Amy Benfer is a freelance writer in Brooklyn, N.Y.

More Related Stories

Featured Slide Shows

  • Share on Twitter
  • Share on Facebook
  • 1 of 13
  • Close
  • Fullscreen
  • Thumbnails

    The 12 most incredible pint-size look-alikes in "Orange Is the New Black" season 3

    DAYA  
    Young Daya has yet to become entirely jaded, but she has the character's trademark skeptical pout down pat. And with a piece-of-work mother like Aleida -- who oscillates between jealousy and scorn for her creatively gifted daughter, chucking out the artwork she brings home from summer camp -- who can blame her?

    The 12 most incredible pint-size look-alikes in "Orange Is the New Black" season 3

    MORELLO   
    With her marriage to prison penpal Vince Muccio, Lorna finally got to wear the white veil she has fantasized about since childhood (even if it was made of toilet paper).

    The 12 most incredible pint-size look-alikes in "Orange Is the New Black" season 3

    CINDY   
    Cindy's embrace of Judaism makes sense when we see her childhood, lived under the fist of a terrifying father who preached a fire-and-brimstone version of Christianity. As she put it: "I was raised in a church where I was told to believe and pray. And if I was bad, I’d go to hell."

    The 12 most incredible pint-size look-alikes in "Orange Is the New Black" season 3

    CAPUTO   
    Joey Caputo has always tried to be a good guy, whether it's offering to fight a disabled wrestler at a high school wrestling event or giving up his musical ambitions to raise another man's child. But trying to be a nice guy never exactly worked out for him -- which might explain why he decides to take the selfish route in the Season 3 finale.

    The 12 most incredible pint-size look-alikes in "Orange Is the New Black" season 3

    BOO   
    In one of the season's more moving flashbacks, we see a young Boo -- who rejected the traditional trappings of femininity from a young age -- clashing with her mother over what to wear. Later, she makes the decision not to visit her mother on her deathbed if it means pretending to be something she's not. As she puts it, "I refuse to be invisible, Daddy. Not for you, not for Mom, not for anybody.”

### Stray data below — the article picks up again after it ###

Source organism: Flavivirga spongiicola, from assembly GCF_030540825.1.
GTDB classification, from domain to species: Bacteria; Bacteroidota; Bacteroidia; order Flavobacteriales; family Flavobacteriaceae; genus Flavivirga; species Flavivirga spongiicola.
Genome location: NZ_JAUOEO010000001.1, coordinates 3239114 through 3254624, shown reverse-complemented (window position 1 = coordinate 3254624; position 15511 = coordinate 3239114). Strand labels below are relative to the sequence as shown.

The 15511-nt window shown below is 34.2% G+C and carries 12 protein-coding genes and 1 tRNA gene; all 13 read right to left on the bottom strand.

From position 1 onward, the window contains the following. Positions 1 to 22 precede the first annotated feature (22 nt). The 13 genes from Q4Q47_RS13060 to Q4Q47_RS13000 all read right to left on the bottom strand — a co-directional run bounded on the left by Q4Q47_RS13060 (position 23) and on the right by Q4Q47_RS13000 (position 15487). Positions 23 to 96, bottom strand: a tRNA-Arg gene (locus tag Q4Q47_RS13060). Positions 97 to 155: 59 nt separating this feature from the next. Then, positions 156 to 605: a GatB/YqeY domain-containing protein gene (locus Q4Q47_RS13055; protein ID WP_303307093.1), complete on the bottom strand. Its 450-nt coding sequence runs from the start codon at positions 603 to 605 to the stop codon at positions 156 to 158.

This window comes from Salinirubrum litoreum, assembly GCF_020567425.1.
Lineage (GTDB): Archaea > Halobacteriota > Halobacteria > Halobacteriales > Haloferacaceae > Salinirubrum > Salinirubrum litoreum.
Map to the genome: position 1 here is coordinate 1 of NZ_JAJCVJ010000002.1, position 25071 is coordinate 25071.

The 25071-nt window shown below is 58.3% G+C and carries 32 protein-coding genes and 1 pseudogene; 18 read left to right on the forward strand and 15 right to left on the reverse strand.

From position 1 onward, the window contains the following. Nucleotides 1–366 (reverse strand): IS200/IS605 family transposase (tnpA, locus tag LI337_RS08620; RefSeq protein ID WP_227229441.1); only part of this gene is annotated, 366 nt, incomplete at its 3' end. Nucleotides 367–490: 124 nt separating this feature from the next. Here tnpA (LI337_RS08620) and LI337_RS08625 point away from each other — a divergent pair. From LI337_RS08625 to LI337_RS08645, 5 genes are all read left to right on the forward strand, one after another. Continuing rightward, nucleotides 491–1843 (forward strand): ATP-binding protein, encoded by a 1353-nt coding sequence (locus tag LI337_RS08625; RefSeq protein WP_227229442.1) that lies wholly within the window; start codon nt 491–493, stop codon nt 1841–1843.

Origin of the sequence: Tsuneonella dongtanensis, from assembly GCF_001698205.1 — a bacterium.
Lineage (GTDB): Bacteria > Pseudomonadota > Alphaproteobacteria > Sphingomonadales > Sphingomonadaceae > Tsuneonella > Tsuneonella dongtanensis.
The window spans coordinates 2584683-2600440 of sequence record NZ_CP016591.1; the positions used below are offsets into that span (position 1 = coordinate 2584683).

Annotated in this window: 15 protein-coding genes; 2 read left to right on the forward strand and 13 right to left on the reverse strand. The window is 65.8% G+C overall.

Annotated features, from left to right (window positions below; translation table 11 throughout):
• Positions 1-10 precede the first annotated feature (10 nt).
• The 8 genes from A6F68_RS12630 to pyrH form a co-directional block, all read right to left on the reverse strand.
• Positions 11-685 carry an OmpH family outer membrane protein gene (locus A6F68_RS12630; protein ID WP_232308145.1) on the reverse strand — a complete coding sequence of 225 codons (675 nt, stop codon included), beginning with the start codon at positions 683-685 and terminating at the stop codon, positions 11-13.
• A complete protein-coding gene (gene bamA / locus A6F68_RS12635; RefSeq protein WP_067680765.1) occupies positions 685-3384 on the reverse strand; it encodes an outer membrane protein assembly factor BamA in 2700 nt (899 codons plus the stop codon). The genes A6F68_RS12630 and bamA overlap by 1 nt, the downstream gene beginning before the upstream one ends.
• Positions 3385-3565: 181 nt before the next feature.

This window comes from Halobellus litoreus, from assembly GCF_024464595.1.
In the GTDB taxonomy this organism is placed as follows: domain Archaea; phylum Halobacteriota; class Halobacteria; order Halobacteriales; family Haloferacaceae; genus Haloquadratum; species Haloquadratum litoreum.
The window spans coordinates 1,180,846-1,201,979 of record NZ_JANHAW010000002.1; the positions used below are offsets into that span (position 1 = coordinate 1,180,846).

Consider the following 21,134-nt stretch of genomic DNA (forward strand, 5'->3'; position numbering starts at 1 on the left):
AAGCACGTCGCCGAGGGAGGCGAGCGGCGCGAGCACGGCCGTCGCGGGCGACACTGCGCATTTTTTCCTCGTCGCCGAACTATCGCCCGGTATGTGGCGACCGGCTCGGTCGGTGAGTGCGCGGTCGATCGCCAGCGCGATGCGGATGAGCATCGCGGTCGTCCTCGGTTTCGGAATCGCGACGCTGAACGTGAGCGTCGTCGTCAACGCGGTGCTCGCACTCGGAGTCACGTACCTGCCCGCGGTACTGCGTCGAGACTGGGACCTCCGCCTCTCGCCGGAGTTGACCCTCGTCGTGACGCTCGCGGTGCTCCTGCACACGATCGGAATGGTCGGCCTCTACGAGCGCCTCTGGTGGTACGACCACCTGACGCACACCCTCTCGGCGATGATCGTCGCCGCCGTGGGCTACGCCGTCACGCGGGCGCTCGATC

The 12 most incredible pint-size look-alikes in "Orange Is the New Black" season 3

    SOSO
    We still don't know what landed Brooke Soso in the slammer, but a late-season flashback suggests that some seriously overbearing parenting may have been the impetus for her downward spiral.

    The 12 most incredible pint-size look-alikes in "Orange Is the New Black" season 3

    POUSSEY
    We already know a little about Poussey's relationship with her military father, but this season we saw a softer side of the spunky fan-favorite, who still pines for the loving mom that she lost too young.

    The 12 most incredible pint-size look-alikes in "Orange Is the New Black" season 3

    PENNSATUCKY
    Pennsatucky had something of a redemption arc this season, and glimpses of her childhood only serve to increase viewer sympathy for the character, whose mother forced her to chug Mountain Dew outside the Social Security Administration office and stripped her of her sexual agency before she was even old enough to comprehend it.

    The 12 most incredible pint-size look-alikes in "Orange Is the New Black" season 3

    CHANG
    This season, we got an intense look at the teenage life of one of Litchfield's most isolated and underexplored inmates. Rebuffed and scorned by her suitor at an arranged marriage, the young Chinese immigrant stored up a grudge, and ultimately exacted a merciless revenge.

    The 12 most incredible pint-size look-alikes in "Orange Is the New Black" season 3

    HEALY
    It's difficult to sympathize with the racist, misogynist CO Sam Healy, but the snippets we get of his childhood -- raised by a mentally ill mother, vomited on by a homeless man he mistakes for Jesus when he runs to the church for help -- certainly help us understand him better.

    The 12 most incredible pint-size look-alikes in "Orange Is the New Black" season 3

    NORMA
    This season, we learned a lot about one of Litchfield's biggest enigmas, as we saw the roots of Norma's silence (a childhood stutter) and the reason for her incarceration (killing the oppressive cult leader she followed for decades).

    The 12 most incredible pint-size look-alikes in "Orange Is the New Black" season 3

    NICKI
    While Nicki's mother certainly isn't entirely to blame for her daughter's struggles with addiction, an early childhood flashback -- of an adorable young Nicki being rebuffed on Mother's Day -- certainly helps us understand the roots of Nicki's scarred psyche.

  • Recent Slide Shows

Comments

0 Comments

Comment Preview

Your name will appear as username ( settings | log out )

You may use these HTML tags and attributes: <a href=""> <b> <em> <strong> <i> <blockquote>